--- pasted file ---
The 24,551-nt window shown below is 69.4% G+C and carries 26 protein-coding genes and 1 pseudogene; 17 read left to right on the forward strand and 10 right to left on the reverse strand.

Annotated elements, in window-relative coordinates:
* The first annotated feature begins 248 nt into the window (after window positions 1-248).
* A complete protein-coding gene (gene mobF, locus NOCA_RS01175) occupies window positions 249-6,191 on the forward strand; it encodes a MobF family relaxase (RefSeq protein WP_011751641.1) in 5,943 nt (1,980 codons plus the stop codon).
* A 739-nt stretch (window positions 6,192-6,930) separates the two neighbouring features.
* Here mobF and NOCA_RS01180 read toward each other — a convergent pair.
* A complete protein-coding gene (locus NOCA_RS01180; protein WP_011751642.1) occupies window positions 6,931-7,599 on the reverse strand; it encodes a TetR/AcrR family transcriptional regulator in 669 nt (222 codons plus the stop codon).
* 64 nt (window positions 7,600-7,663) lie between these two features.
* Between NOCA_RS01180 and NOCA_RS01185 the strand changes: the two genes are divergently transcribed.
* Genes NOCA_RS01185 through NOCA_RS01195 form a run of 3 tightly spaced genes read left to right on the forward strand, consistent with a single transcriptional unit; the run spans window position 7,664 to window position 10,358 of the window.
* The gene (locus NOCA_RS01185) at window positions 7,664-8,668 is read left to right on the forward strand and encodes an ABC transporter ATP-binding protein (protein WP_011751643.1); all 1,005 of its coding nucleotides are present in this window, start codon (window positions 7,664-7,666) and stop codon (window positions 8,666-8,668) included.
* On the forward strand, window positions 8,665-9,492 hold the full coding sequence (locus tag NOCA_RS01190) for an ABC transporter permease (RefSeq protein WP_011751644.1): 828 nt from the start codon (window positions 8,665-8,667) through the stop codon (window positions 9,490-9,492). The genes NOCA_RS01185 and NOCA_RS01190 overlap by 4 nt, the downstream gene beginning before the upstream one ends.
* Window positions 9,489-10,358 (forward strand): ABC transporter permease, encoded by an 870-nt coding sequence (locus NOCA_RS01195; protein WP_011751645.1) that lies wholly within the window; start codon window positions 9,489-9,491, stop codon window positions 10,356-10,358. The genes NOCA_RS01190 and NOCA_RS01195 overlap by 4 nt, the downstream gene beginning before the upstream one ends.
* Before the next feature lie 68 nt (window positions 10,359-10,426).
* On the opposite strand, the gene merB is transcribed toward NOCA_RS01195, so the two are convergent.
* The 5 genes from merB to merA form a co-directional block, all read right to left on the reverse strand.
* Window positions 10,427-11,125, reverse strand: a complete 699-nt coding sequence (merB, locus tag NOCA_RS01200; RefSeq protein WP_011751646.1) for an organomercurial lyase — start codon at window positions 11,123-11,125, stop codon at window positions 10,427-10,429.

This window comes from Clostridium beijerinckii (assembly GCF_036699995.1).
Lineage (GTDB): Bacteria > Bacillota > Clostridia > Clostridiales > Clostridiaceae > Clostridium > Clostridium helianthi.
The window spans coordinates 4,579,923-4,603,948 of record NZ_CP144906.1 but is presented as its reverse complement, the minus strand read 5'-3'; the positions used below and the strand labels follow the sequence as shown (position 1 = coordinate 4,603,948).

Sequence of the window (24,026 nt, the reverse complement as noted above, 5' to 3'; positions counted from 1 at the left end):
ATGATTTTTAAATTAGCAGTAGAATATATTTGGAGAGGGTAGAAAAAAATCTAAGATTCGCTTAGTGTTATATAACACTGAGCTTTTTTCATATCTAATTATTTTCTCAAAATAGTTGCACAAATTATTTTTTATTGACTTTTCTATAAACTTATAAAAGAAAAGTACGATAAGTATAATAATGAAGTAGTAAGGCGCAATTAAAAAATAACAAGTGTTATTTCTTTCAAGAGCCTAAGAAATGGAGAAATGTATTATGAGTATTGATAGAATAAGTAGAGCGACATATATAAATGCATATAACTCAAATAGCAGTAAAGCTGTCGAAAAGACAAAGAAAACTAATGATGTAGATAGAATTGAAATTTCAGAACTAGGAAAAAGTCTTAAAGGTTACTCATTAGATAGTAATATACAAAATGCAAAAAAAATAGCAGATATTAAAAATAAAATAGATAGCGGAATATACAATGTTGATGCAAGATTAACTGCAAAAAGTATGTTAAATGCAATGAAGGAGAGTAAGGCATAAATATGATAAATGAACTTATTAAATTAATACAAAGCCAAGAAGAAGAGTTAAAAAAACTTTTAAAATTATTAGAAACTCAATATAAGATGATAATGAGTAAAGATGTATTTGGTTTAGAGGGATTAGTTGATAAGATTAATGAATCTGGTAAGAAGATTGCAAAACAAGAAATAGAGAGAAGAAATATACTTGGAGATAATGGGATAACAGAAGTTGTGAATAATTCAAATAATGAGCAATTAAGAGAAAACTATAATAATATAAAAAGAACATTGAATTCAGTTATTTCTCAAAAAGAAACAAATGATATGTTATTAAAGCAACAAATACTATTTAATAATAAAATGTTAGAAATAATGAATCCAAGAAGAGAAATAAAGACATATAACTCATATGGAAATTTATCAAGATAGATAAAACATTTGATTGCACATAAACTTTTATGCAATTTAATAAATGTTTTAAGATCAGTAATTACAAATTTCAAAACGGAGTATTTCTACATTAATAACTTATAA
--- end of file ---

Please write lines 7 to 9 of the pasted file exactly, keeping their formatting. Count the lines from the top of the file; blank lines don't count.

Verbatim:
* A complete protein-coding gene (locus NOCA_RS01180; protein WP_011751642.1) occupies window positions 6,931-7,599 on the reverse strand; it encodes a TetR/AcrR family transcriptional regulator in 669 nt (222 codons plus the stop codon).
* 64 nt (window positions 7,600-7,663) lie between these two features.
* Between NOCA_RS01180 and NOCA_RS01185 the strand changes: the two genes are divergently transcribed.